More specifically, we consider the bulk sample of thickness with free boundary conditions at and (), where is much larger than the period of the structure. Then, we divide the sample in the –direction into equal intervals and approximate the fields and at nodes taken in the middle of each interval . For the derivatives of the fields we use the central difference approximation

(16) |

where is the distance between the two neighboring nodes and where or . After these preparations are done the volume integral in is discretized in a standard way using simple trapezoidal rule, with the node variables ,, playing the role of variational parameters.

The relaxation method for the discretized free energy determines with the following iterative formula

(17) |

where the superscript enumerates the values of obtained in successive iterations and is the relaxation parameter. For the convergent iterations we typically used and but, generally, the choice of is not important, unless numerical instabilities occur. Occasionally, we doubled the number of nodes to see the influence on the accuracy of the free energy. The iteration was initialized with using analytic expressions obtained from the Fourier amplitudes minimization for for the case without the external field. The corresponding periodicity () of was used to fix . Once initialized, the system (17) was solved iteratively until selfconsistency with the required accuracy was achieved. We used very large bulk samples of for which the structure close to the midplane () was insensitive to the ordering near boundaries. The next step was the equilibration of the vector for the fields evolved during the relaxation process. The method we used is described in detail in Alexander and Yeomans (2006); Henrich et al. (2010) and is based on the observation that under distance rescaling: the free energy is a general quadratic function of , with coefficients that are -independent. Thus the scaling factor, , obtained by the subsequent minimization of the free energy, gives the improved wave vector, , for the approximate fields that are obtained from relaxation. Effectively, it amounts in rescaling the distance between the nodes: of the relaxed fields. The relaxation procedure is then repeated with the new and followed by a new rescaling. The process continued until . To find out solutions for the cases with electric field we repeated the above procedure using as the initial condition the solution from the step with a smaller field.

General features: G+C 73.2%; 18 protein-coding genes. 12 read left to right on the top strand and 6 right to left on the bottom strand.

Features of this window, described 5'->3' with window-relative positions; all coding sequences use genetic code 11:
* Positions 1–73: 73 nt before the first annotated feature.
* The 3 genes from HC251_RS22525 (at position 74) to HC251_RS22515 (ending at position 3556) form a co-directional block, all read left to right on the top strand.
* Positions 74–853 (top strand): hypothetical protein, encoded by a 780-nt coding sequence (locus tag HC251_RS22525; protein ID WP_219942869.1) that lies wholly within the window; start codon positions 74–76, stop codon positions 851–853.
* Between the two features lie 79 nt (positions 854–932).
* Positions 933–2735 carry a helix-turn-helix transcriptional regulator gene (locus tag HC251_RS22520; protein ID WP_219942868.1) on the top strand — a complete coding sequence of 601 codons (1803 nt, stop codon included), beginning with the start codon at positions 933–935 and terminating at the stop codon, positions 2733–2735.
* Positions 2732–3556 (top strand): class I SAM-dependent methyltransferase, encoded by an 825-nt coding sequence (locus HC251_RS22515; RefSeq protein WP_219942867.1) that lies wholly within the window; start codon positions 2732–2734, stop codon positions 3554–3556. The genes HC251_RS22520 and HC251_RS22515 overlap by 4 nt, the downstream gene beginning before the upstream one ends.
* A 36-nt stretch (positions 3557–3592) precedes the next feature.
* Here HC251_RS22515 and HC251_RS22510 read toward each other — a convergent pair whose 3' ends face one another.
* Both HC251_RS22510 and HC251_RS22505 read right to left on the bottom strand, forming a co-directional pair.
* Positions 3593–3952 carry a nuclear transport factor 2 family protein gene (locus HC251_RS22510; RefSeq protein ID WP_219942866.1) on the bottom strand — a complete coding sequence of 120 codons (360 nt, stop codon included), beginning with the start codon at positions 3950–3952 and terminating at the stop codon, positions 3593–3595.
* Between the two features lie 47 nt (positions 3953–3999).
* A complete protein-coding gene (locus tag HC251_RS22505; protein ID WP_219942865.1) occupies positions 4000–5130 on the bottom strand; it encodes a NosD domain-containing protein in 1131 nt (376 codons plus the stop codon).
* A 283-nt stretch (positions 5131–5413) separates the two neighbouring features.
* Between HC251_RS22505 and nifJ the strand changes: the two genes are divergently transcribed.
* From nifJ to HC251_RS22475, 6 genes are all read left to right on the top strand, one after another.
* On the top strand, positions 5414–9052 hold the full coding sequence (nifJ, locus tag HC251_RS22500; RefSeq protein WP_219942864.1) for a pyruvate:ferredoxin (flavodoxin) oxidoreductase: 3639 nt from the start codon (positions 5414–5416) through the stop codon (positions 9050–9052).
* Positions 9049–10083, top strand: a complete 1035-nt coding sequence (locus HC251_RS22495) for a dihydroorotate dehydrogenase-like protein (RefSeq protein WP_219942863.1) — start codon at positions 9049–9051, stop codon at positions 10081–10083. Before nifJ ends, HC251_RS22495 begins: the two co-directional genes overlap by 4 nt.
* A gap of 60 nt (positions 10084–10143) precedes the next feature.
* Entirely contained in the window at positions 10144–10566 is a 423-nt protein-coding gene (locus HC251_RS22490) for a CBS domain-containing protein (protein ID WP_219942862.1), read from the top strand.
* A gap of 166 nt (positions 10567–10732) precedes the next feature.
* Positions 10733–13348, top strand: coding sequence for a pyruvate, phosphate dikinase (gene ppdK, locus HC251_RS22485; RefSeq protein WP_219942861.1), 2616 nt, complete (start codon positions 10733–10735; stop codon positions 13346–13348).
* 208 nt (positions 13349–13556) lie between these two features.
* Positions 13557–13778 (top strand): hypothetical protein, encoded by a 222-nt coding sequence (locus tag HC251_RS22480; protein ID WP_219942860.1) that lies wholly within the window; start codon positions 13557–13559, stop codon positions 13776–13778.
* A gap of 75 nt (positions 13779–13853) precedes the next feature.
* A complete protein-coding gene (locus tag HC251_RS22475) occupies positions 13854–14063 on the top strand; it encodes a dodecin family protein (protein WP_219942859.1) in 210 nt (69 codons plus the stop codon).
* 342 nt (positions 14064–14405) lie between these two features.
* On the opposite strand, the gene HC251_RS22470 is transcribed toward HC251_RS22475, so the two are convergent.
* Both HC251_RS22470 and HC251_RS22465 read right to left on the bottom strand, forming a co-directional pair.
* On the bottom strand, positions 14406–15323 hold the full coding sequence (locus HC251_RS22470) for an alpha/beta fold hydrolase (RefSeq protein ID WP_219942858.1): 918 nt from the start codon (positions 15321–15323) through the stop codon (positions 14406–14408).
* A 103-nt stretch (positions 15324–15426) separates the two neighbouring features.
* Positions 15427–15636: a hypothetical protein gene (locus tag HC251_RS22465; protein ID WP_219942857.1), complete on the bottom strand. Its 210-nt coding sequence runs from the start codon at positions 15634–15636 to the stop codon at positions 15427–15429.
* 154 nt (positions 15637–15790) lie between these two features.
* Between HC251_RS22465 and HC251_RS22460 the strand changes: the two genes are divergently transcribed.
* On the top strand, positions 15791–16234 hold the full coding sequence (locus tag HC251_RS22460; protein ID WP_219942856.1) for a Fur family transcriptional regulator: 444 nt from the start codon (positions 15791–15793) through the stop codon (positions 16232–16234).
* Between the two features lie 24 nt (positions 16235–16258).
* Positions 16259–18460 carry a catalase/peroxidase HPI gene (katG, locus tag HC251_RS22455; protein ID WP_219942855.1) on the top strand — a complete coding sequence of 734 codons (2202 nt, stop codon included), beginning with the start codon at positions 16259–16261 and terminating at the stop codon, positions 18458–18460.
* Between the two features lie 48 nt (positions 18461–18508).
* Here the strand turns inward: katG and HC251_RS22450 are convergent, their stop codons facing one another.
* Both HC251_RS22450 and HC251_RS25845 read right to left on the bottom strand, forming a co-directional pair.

Detailed analysis is performed for the case when , , , , , and where without external field the heliconical structure gives minimum among ODMNS, isotropic, uniaxial and biaxial nematics. Depending on the strength of the field and the sign of the material anisotropy, both controlled by the single model parameter in Eq. (6), the structure evolves as shown in Fig. (2).

For the case of positive material anisotropy () the minimum is realized for , while for negative anisotropy () the minimum occurs when . Furthermore, in the positive anisotropy case the phase unwinds to the uniaxial nematic with the director parallel to the external field. Further increase of the field results in stabilization of a polar nematic (), where secondary director is parallel to the polarization vector, both being perpendicular to the external field. The case of negative anisotropy modifies instantly the modulation of the main director in the phase, which is now precessing on the right elliptic cone around . We denote this new structure as . Stronger fields () make the elliptic cone base narrower and finally is stabilized, where the cone becomes degenerated to a line and lies in the plane of splay–bend modulations. With larger fields in–plane modulations diminish and acquires the off-plane uniform component along the field. This is a new chiral structure denoted . For even stronger fields this phase transforms to polar nematic with polarization parallel to the field.

Quantitatively phases are described by the amplitudes and , or equivalently by their real and imaginary parts, which we denoted: , , , . Additionally each structure is characterized by the wave vector . For stable ODMNS with the sets of nonzero parameters are: for ; as in and for ; as in , provided that the following constrains are fulfilled for ; and as in in union with for .